Mifflinburg library hosting online fundraiser on ShopSmol

·2 min read

Jun. 14—MIFFLINBURG — Herr Memorial Library partnered with the online marketplace ShopSmol to host an online auction fundraiser featuring the works of local artists.

The auction began June 1 and ends June 30. There are 108 items up for bidding including home goods, paintings, drawings, needlepoint, crochet and collages. Half of the proceeds benefit the library.

The items are displayed throughout the main floor of the library at 500 Market St., Mifflinburg. It is now open from 10 a.m. to 6 p.m. Mondays through Thursdays and 10 a.m. to 2 p.m. Saturdays. Casual browsing and library programming has returned from a pandemic hiatus.

All of the pieces can be viewed, and bid on, at www.shopsmol.com/herrlibraryauction.

"It's kind of like a silent auction. If you are outbid, they'll send you a notification and you can bid again," said Corrie Post, director, Herr Memorial Library.

"It was an opportunity to showcase local artists' talent who were not able to showcase last year because of COVID."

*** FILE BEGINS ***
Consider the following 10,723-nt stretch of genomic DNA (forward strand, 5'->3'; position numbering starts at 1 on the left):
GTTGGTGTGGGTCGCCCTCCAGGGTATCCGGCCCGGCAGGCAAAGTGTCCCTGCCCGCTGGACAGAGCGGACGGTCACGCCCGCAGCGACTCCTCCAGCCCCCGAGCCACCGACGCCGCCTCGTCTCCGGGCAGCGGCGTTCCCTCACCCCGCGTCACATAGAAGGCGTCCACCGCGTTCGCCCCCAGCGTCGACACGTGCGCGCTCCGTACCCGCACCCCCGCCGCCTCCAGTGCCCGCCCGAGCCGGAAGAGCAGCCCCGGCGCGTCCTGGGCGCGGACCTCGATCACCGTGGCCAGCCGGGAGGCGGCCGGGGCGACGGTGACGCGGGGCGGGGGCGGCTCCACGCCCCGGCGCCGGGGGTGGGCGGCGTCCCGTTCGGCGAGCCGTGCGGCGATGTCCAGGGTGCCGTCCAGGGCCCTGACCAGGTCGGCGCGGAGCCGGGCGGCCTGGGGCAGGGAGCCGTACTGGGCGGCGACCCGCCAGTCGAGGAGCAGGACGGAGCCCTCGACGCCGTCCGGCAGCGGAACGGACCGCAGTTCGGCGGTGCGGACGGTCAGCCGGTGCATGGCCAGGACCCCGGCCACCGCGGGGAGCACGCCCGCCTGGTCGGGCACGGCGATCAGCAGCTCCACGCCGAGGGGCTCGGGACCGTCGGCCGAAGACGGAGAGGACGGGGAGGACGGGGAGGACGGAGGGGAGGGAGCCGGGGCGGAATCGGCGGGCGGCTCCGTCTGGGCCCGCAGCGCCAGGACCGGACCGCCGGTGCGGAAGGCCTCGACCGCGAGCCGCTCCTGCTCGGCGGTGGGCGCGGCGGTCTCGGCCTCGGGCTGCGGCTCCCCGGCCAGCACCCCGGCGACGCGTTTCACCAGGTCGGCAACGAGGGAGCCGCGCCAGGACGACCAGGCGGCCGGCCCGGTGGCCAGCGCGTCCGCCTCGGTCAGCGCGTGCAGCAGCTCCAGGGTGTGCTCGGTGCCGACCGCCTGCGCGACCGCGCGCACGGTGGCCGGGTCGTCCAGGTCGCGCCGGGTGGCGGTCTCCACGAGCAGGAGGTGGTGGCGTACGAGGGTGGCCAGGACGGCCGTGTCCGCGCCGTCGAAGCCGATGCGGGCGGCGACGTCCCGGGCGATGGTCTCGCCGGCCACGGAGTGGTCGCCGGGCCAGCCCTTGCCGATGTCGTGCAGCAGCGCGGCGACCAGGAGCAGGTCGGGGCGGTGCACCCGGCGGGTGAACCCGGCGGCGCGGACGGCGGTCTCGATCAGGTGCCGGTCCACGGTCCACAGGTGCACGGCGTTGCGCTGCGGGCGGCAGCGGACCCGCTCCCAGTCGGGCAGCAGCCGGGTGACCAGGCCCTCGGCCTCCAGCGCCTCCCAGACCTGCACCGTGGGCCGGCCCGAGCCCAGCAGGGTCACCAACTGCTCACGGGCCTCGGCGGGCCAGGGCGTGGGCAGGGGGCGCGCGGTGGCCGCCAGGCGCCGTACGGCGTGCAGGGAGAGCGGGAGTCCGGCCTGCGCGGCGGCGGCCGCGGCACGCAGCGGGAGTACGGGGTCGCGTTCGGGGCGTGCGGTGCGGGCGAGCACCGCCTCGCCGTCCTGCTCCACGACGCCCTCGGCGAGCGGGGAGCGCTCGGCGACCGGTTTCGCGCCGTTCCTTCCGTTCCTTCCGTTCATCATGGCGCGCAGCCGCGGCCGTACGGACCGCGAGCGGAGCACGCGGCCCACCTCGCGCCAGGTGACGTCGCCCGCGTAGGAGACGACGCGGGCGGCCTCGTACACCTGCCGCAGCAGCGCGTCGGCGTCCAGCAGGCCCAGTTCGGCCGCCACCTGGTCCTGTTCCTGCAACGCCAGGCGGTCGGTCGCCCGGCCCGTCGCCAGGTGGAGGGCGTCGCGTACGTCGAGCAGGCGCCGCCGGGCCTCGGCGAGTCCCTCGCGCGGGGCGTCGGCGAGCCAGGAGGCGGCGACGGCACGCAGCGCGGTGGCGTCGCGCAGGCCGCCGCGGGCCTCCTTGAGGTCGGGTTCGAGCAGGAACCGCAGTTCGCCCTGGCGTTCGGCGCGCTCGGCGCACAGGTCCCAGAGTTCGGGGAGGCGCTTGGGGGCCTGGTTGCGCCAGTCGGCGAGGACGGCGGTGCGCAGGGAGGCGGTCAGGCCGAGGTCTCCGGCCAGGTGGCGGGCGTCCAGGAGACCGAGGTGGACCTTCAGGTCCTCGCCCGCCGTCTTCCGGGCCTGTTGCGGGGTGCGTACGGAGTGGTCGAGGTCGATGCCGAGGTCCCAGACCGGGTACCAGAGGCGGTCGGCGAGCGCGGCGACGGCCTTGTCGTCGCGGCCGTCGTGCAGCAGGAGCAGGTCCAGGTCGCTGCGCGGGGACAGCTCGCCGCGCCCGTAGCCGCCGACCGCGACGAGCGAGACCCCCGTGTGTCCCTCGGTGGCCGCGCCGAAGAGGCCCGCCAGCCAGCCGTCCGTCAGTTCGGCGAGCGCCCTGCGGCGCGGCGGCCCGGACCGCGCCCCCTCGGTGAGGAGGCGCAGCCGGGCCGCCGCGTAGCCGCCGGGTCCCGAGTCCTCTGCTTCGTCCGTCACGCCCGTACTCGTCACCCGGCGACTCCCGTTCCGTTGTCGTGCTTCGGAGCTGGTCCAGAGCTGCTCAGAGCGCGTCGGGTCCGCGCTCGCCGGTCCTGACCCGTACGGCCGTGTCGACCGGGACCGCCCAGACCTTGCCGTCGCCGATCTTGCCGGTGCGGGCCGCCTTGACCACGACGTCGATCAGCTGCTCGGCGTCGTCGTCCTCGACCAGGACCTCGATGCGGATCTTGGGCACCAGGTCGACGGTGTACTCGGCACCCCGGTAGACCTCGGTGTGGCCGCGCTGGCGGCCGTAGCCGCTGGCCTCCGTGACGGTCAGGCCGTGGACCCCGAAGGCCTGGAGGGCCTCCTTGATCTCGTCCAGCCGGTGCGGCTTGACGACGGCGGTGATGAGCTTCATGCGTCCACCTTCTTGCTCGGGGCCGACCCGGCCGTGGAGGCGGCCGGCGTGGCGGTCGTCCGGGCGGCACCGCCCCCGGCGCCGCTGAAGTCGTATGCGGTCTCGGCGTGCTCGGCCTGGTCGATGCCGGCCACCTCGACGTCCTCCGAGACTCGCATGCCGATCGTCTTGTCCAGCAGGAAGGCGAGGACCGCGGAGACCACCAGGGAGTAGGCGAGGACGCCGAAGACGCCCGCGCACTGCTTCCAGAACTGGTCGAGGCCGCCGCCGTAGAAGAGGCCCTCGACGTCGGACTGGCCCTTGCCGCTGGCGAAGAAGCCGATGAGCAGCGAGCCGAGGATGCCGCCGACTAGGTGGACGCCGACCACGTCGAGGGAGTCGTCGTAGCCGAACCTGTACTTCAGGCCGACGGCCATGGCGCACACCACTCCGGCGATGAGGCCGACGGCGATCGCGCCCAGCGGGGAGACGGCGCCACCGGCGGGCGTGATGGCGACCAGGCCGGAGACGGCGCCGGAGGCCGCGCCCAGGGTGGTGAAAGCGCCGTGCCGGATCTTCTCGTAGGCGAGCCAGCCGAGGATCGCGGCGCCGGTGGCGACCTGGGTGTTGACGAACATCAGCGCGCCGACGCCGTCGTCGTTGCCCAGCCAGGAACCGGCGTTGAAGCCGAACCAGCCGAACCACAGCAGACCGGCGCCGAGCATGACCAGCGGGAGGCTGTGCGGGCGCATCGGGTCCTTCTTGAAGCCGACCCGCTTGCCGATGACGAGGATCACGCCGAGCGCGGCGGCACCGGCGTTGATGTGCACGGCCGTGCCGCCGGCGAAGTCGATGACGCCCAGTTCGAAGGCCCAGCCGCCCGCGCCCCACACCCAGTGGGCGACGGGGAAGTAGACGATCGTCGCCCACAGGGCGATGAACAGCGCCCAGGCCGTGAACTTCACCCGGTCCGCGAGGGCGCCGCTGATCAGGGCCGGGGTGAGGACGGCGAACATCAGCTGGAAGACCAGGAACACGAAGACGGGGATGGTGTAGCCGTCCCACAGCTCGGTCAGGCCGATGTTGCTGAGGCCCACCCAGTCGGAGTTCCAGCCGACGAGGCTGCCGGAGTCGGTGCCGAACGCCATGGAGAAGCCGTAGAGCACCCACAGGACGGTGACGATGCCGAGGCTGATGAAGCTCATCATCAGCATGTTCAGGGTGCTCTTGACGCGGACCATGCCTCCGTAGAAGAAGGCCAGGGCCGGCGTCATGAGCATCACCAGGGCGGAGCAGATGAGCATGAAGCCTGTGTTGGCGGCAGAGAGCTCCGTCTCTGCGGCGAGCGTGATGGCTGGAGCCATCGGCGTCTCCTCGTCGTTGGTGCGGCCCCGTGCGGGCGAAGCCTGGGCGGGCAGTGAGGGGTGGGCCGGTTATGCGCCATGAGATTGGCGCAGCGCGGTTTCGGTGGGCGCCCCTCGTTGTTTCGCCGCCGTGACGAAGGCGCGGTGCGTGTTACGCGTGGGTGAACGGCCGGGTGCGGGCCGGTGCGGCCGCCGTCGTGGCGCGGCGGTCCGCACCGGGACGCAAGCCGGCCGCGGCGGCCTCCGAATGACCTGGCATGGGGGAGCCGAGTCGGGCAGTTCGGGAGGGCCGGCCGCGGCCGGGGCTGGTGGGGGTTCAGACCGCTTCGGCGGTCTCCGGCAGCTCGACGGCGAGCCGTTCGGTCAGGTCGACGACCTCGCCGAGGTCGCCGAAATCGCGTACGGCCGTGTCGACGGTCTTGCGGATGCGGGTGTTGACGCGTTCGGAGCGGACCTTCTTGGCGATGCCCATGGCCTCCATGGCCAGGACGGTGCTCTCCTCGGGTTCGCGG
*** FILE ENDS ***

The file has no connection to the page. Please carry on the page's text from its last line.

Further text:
Post said she's hopeful the auction raises $1,000 for the library, adding that $5,000 would be a huge success.

Valley entrepreneur Coleby Kauffman launched ShopSmol in November. The online marketplace features small businesses and nonprofit organizations throughout the Valley.

"We used it for our last couple of fundraisers. It worked really well. Thankfully, he also does auctions," said Pam Steele, head of Herr Memorial Library's fundraising committee.

"We specifically asked for any artisan because there's so much more to art than just painting and drawing," Steele said of the works available in the auction.

Chloee Gemberling, 16, junior at Mifflinburg Area High School, submitted multiple works. She's been creating art for years but the auction marks the first time she's put any on public display.

"Most of them are collages. It's stuff I have on my room that I throw on canvasses," Gemberling said. "I use a lot of glitter."

"I've always been into art since before I could walk," Gemberling said.

In the opening months of ShopSmol, Kauffman said the library was an early adapter. The online marketplace sold tickets for the library's Spudfest and doughnut fundraisers. Kauffman introduced to library leaders ShopSmol's auction capability.

"They reached out in April, started to collect the items, and we started putting the auction together in May for the launch in June," Kauffman said. "We're hoping this experience leads to other local organizations to explore the possibilities of using some of the capabilities of ShopSmol."

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